Dreaded Skin Diseases, Birds and Bees

August 2, 2010

I’m a heretic and a liar. I said I’d finish the Second Book of Kings Friday and then post. Instead, I finished writing a love story about a dead sexual deviant. I’m still on track to finish the Bible by Christmas so I forgive myself.

I planned to write a political piece today — “all power corrupts and absolute power corrupts absolutely,” wealthy parents shouldn’t gift stupid offspring political office, etc. — but I’m entirely focused on is this giant red welt on my shoulder so it’s time to explore the dreaded skin disease.

The dreaded skin disease plaguing the Bible is leprosy (now known as the less threatening Hansen’s disease). It was used as a fear agent to prevent people from sinning. Many got it and those who didn’t feared it. In the Second Book of Kings, it appears that most kings feared dreaded skin disease above all else, including being burned alive.

Interestingly, leprosy isn’t a big deal. It isn’t very contagious and about 95 percent of humans are immune to it. I find this fascinating because even though we’ve released leprosy as a fear agent, we continue reacting to health-related fear agents delivered by governing bodies. Remember the West Nile panic? Only 1,263 U.S. deaths. Dengue fever?  53 total deaths, 0 in the U.S. Avian flu? 298 total deaths, 0 in the U.S. SARS?  774 total deaths, 0 in the U.S. Swine flu? 11,700 U.S. deaths.* Comparatively, swine flu looks like a big deal but according to this NYT article, “In a typical year, 36,000 people die of seasonal flu, the C.D.C. estimates.” Hm.

*These numbers are based on the most recent data I could find. They may have changed.

Until 1873, people feared leprosy because they thought it was caused by sin, not bacteria. They lacked medical resources regarding the dreaded skin disease. We have plenty of medical resources yet we freak out when things like SARS hit the news.

This takes me back to the red mass on my shoulder. When I woke up this morning I wasn’t thinking about the oil spill in Kalamazoo, the national deficit or the hobos I bike past every morning. I was thinking about my own dreaded skin diseases, ie., the bee sting on my shoulder.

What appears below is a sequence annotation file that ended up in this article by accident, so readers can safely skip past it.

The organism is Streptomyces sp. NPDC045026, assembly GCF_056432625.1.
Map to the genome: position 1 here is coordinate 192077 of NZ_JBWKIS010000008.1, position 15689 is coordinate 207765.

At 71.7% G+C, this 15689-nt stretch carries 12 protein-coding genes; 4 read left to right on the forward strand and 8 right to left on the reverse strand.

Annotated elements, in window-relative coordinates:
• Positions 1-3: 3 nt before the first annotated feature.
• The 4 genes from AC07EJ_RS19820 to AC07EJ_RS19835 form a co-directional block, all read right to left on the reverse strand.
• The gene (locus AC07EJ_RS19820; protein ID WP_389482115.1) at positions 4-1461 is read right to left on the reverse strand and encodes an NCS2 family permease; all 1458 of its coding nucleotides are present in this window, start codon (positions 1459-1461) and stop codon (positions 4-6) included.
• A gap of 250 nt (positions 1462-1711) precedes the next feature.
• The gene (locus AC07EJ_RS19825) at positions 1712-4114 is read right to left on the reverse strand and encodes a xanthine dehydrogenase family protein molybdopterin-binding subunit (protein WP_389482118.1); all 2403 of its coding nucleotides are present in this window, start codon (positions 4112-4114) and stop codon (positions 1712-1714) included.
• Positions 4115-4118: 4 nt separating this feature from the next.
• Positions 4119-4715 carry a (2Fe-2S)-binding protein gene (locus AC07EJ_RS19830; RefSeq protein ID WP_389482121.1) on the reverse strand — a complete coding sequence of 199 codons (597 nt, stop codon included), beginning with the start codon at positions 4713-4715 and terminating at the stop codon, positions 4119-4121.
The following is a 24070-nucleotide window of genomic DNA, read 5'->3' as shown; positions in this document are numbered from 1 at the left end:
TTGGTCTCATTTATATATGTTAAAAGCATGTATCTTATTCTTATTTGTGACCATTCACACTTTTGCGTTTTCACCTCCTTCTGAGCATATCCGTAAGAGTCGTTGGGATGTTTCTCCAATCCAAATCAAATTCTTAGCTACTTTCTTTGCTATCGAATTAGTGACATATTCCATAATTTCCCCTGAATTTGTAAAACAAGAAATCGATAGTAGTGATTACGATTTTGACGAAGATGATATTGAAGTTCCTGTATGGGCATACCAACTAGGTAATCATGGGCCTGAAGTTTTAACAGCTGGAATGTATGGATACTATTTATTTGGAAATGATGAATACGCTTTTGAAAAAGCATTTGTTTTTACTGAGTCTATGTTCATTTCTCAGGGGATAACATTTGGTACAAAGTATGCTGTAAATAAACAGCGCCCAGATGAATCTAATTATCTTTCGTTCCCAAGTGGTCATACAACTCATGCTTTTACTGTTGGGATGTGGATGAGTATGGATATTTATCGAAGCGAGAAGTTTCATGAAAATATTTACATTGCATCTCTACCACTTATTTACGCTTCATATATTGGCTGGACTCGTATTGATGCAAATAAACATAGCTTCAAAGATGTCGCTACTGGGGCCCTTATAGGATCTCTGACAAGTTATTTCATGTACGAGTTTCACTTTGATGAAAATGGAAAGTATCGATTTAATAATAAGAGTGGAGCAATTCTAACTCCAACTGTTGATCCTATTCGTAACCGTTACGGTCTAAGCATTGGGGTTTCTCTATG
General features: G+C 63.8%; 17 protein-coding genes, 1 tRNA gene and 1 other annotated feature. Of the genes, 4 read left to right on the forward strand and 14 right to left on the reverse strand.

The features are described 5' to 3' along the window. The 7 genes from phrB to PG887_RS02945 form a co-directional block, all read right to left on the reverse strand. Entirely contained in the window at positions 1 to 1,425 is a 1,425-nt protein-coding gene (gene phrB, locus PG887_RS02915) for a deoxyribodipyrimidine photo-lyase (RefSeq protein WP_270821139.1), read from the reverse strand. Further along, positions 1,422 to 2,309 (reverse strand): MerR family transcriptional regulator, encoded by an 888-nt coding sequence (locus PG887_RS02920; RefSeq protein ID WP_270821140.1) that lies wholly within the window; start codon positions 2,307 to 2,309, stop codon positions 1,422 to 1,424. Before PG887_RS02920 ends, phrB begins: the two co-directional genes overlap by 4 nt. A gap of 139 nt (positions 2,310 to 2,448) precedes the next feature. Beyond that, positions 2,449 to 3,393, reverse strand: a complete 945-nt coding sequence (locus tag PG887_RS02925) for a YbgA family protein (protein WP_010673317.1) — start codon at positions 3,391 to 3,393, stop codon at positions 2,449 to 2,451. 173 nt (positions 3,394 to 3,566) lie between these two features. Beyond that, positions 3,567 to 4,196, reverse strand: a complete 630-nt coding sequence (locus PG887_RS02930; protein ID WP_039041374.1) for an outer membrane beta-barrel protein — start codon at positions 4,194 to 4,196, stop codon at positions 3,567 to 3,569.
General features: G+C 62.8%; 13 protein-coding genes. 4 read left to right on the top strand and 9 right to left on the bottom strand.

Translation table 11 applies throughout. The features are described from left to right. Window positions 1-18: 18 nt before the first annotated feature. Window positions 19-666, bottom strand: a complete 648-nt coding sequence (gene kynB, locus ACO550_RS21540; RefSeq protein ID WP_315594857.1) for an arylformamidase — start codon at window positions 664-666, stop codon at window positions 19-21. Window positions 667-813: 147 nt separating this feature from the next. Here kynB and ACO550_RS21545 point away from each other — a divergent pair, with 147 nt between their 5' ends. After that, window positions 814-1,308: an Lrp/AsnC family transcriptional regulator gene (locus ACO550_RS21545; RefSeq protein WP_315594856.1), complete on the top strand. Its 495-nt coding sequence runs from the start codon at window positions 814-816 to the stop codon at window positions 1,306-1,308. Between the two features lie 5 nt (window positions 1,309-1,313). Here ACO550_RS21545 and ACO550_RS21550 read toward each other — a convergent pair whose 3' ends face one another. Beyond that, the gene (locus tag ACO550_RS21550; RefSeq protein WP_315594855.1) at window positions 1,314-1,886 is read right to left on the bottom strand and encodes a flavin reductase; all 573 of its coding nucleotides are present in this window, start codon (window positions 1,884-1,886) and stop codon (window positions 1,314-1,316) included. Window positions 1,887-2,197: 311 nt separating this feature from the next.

The incident occurred last Friday. I was biking, the bee was flying and when we collided, I squealed, nearly fell of my bike, exercised one of my favorite curse words and scared the shit out of a cute little family.

Unfortunately, I do not have this on film. However, I found a fantastic fill-in that very aptly represents my experience. Youtube was moving a bit slowly this morning, but this video is so worth it. Promise.

“Bee Sting Bike Ride”

Thankfully, I am not suffering from the dreaded skin disease. I’m overreacting to a very painful bee sting that is now a softball sized mess. It’s itchy. It hurts and I’m pretty sure it’s the reason I feel nauseous. I used to just be a complainer, but thanks to WebMD and unlimited access to medical information, I’m now a hypochondriac.

I suppose this is no different than the leprosy fallacy. With or without access to information, humans spend a great deal of time focusing on and worrying about the wrong things. I’m more likely to get hit by a car on my way home than die by bee sting. But, I’m focused on the sting. I even took a photo of it. Actually, I took three.

According to WebMD and my sting timeline, there’s a slight chance this sucker could put me in the hospital by Friday and if that hypothetical visit were sours, I could die. If you’ll excuse me, I need to text my husband and let him know he could be a widower by Saturday.

Stopping Point: The First Book of Chronicles


3 Responses to “Dreaded Skin Diseases, Birds and Bees”

  1. […] Thumpme's Blog Just another WordPress.com site Skip to content HomeAbout ← Dreaded Skin Diseases, Birds and Bees […]

  2. Agus said

    That’s EXACTLY how it happened. With that video you have immortalized the moment of being stung by a bee.

    • thumpme said

      I cannot believe I found that video. So perfect. I love the bit about how the only thing that would hold a candle to the ride would be church. Sting.

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